The Ski Resilience Index For Ski Resorts 2021/2022
The Ski Resilience Index ranks 61 global ski resorts based on the quality and reliability of their conditions and their ability to withstand climate change. The five index measures compare snowfall, reliability, season length, altitude and temperature.
Skiing is a sport that depends on reliable weather conditions, so those in the ski industry are well aware of the challenges posed by global warming. The COP26 summit only focused more attention on climate change and made it a priority for governments. The Savills Ski Resilience Index ranks 61 resorts to determine the quality and reliability of their conditions and their ability to cope with the climatic challenges we face.
Zermatt holds the title of the most resilient resort because of its glacier skiing at a high altitude with a summit at 3,900 m high, which gives it a particularly long duration of the skiing season. However, this year two new contenders made it into the top five: Aspen (United States) and Tignes (France) occupy second and third places respectively, thanks to lower average temperatures and high levels of snowfall for the season 2019/20.
Conversely, Saas-Fee (Switzerland), Breuil-Cervinia (Italy) and Vail (United States) all dropped slightly in the rankings due to a drop in snowfall compared to the two previous seasons.
Japan also experienced extreme snowfall last winter, with major ski areas reporting up to 40 inches over the New Years period.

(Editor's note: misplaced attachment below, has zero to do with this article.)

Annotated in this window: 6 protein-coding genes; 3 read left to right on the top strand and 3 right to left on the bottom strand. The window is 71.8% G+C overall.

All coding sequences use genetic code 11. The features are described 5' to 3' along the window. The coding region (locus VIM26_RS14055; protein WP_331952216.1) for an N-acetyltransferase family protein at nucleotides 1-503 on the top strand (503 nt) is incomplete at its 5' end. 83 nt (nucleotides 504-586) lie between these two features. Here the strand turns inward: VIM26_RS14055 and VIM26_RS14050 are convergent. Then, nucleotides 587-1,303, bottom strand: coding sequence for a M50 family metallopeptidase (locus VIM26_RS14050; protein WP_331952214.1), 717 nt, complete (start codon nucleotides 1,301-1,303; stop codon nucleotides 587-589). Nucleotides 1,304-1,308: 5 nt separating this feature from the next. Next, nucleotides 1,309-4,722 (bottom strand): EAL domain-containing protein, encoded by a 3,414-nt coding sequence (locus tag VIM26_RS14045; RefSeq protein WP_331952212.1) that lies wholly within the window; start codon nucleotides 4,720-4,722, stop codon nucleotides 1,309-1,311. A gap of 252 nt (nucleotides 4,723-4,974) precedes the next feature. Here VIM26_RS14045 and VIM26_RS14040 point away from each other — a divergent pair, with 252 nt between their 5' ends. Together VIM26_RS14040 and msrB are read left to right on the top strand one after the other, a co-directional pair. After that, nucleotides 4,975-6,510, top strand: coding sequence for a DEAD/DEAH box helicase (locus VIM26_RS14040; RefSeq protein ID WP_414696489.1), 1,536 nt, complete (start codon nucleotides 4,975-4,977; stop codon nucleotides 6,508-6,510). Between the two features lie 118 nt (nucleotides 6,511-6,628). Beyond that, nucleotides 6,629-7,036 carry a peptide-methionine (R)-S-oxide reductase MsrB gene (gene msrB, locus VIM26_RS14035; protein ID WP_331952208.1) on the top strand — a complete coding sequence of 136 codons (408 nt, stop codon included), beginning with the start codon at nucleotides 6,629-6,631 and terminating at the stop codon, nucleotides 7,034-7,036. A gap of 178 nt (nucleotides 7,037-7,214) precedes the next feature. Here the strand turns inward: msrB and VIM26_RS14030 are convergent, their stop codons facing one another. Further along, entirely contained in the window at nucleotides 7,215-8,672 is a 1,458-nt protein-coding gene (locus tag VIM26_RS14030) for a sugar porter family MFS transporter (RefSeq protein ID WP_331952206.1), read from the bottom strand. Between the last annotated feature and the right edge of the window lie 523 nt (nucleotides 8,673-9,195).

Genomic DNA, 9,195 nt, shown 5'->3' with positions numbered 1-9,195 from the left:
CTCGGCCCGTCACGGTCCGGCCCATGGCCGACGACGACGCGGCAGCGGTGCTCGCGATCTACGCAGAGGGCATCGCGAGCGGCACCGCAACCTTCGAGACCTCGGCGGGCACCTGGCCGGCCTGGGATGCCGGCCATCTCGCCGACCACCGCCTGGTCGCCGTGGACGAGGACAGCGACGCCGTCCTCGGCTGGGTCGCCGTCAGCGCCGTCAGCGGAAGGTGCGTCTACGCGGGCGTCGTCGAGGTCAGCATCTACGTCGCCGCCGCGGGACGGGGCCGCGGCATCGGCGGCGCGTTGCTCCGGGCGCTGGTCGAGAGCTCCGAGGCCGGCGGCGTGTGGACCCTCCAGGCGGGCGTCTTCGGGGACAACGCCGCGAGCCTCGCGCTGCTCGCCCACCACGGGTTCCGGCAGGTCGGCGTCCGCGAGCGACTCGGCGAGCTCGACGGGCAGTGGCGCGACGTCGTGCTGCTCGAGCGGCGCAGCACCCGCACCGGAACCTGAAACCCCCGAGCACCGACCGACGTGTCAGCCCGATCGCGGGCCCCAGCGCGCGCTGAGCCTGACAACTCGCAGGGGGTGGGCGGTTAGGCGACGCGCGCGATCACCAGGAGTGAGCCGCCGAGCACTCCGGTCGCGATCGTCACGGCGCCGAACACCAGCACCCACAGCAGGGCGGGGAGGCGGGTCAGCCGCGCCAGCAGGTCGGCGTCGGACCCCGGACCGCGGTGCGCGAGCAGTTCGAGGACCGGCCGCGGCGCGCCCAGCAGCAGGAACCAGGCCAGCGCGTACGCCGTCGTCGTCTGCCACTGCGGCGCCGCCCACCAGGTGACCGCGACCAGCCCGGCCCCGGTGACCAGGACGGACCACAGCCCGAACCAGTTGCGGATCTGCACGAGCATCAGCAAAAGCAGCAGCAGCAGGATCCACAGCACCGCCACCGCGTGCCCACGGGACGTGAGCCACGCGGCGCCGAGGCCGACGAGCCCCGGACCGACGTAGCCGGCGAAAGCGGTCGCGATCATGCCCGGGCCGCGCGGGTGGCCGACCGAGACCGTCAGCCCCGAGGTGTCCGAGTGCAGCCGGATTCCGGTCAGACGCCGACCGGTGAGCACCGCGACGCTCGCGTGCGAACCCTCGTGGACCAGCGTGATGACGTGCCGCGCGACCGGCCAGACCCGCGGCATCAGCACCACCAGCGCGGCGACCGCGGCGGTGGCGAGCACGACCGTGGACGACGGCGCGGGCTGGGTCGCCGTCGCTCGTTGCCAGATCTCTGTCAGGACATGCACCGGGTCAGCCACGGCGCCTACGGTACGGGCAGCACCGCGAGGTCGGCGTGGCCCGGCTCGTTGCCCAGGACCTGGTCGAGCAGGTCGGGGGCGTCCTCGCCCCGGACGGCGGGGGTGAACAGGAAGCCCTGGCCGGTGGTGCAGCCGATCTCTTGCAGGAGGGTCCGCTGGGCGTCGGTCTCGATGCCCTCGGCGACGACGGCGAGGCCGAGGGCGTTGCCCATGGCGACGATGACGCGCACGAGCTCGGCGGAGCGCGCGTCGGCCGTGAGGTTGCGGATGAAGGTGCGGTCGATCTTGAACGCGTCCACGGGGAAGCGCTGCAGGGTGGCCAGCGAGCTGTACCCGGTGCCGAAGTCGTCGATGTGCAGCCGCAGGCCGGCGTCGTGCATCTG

The French Alps have experienced significant snowfall over the past three seasons, benefiting in particular Courchevel, which fell from 44th to 23rd place, thanks to a record of 735 cm of snow in the 2020/21 season.
While snowfall is welcome, too much snow can be problematic. Although the ski resorts have already been closed due to Covid-19, the extreme weather conditions in the Alps in January and March of this year would have brought these ski resorts to a standstill. Japan also experienced extreme snowfall last winter, with major ski areas reporting up to 40 inches over the New Years period. However, this was widely greeted with relief, as winter 2019 brought on board. the driest and hottest summer in 60 years.
Although North America also experienced severe winter storms last season, some resorts experienced back-to-back snowfall. Over the past decade, Aspen, Heavenly, and Vail have all experienced an average 2% decrease in snowfall. A ski resort’s ability to mitigate the challenges posed by climate change is therefore essential.